Influence of microstructure and testing temperature on the thermally activated deformation behavior of the CrMnFeCoNi high-entropy alloyWednesday (26.09.2018) 12:00 - 12:15 S1/01 - A5 Part of:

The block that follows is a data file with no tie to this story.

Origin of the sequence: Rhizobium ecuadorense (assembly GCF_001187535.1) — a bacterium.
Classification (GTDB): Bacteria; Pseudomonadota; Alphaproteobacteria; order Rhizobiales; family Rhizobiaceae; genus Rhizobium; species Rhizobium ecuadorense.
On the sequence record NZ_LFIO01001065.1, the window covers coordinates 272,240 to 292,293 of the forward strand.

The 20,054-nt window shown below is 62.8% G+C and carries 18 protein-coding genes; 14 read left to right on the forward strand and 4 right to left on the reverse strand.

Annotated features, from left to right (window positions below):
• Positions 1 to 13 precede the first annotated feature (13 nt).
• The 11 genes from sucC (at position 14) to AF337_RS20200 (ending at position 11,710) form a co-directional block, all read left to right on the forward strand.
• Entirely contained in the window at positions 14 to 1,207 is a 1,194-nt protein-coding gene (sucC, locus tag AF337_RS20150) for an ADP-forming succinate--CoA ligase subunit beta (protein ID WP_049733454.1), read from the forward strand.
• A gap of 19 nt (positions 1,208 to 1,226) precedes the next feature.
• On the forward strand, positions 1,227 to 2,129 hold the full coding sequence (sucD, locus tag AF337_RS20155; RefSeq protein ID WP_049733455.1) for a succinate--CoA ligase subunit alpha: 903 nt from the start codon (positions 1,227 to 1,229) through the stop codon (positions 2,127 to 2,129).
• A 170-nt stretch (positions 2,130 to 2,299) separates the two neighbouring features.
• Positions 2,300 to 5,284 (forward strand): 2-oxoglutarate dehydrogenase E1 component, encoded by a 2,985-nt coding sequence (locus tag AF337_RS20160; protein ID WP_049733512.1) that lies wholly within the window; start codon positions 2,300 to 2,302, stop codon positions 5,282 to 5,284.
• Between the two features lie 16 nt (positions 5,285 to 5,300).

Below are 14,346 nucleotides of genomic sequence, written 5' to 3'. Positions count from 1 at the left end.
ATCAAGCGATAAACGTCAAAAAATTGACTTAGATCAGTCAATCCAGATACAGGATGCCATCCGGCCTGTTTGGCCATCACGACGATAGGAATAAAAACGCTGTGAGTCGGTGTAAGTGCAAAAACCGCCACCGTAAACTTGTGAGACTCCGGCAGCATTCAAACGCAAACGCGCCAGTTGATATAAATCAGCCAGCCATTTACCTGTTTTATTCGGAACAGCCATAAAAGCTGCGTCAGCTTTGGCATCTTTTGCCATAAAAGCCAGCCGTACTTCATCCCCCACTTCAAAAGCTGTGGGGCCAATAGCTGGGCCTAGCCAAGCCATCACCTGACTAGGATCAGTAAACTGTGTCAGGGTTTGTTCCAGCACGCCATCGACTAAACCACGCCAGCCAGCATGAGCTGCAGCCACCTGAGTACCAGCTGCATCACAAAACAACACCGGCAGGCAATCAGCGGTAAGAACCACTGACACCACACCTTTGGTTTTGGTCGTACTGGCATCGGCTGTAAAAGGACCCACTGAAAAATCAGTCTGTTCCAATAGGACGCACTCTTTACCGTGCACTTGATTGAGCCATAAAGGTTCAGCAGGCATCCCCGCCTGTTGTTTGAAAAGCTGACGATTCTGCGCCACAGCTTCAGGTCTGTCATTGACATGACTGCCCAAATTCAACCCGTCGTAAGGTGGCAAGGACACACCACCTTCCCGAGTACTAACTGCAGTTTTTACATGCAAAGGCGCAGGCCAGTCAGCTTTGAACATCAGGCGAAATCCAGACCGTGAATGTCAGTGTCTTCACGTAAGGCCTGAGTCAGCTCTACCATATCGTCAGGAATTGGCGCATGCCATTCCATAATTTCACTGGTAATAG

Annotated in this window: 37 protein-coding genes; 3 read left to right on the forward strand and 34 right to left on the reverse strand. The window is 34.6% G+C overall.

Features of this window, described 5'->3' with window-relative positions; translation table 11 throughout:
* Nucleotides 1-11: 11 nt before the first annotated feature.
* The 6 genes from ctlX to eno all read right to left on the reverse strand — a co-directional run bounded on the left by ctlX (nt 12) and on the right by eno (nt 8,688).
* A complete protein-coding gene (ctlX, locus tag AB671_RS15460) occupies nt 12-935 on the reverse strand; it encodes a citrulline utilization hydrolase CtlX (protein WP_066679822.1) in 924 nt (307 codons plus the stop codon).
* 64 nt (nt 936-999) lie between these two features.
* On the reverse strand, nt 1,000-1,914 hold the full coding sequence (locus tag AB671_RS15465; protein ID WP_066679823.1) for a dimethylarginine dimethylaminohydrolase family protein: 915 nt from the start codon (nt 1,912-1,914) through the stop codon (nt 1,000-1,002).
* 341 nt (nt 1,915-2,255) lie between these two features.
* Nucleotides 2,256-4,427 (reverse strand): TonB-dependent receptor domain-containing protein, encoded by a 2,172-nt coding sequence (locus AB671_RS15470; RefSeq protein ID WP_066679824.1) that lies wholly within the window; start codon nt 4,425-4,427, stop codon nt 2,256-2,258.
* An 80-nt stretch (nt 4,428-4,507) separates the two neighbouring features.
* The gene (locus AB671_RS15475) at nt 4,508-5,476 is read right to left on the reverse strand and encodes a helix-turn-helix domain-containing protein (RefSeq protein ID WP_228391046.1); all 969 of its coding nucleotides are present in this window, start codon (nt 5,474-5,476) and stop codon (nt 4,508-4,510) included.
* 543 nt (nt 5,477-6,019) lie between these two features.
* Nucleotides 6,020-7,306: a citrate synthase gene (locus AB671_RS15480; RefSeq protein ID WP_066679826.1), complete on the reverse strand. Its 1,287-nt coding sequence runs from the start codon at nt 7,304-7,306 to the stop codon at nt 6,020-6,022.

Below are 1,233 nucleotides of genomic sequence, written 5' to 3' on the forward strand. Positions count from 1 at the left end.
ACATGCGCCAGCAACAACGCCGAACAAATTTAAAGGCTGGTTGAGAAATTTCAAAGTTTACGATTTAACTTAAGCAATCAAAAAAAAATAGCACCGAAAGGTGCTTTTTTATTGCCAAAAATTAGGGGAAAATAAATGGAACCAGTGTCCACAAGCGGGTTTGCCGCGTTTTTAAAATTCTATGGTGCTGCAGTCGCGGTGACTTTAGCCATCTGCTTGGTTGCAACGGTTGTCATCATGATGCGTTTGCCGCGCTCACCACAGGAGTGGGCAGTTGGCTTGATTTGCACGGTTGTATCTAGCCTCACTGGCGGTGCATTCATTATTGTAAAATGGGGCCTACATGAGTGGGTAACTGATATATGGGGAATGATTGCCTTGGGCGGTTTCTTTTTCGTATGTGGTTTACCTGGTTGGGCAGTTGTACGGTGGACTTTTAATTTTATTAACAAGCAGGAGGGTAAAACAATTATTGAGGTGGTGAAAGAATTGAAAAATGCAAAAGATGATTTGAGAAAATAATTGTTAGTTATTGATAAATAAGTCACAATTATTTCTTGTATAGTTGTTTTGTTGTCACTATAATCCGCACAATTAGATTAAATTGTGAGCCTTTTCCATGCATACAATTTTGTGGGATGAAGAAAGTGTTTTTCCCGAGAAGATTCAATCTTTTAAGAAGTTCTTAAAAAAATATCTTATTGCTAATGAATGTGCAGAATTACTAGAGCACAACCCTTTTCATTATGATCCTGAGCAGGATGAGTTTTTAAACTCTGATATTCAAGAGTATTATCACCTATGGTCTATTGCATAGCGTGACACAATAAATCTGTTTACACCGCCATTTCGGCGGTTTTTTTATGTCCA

It has been shown for different High Entropy Alloys that these might show some microstructural instabilities during annealing resulting in a multi-phase structure, which occurs especially rapid in the nanocrystalline conditions and after prolonged times in the coarse-grained states. To gain more insights into the corresponding mechanical properties of differently annealed CrMnFeCoNi samples, nanoindentation was used and revealed drastic changes in hardness, and strain-rate sensitivity but also in the Young’s modulus. Besides a strong increase in the Young’s Modulus due to precipitation formation in the nc-conditions by annealing, a significant scatter in the coarsen-grained states was also found. Further tests in single crystalline but also single phase regions showed additionally a strong elastic anisotropy. High temperature nanoindentation testing was performed at room temperature and additionally at elevated temperatures up to 400°C in order to further investigate the thermally activated deformation components in the nanocrystalline and cast plus homogenized coarse-grained states as well. In the latter case a <100>-orientated grain was selected by electron back scatter diffraction for nanoindentation. It was found that hardness decreases more strongly with increasing temperature than Young’s modulus, especially for the coarse-grained state. The modulus of the nanocrystalline state was slightly higher than that of the coarse-grained one. For the coarse-grained sample a strong thermally activated deformation behavior was found up to 100-150 °C, followed by a diminishing thermally activated contribution at higher testing temperatures. For the nanocrystalline state, different temperature dependent deformation mechanisms are proposed. At low temperatures, the governing processes appear to be similar to those in the coarse-grained condition but, with increasing temperature, dislocation-grain boundary interactions likely become more dominant. Finally, at 400°C, decomposition of the nanocrystalline alloy causes a further reduction of thermal activation. This is rationalized by a reduction of the deformation controlling internal length scale by precipitate formation in conjunction with a diffusional contribution.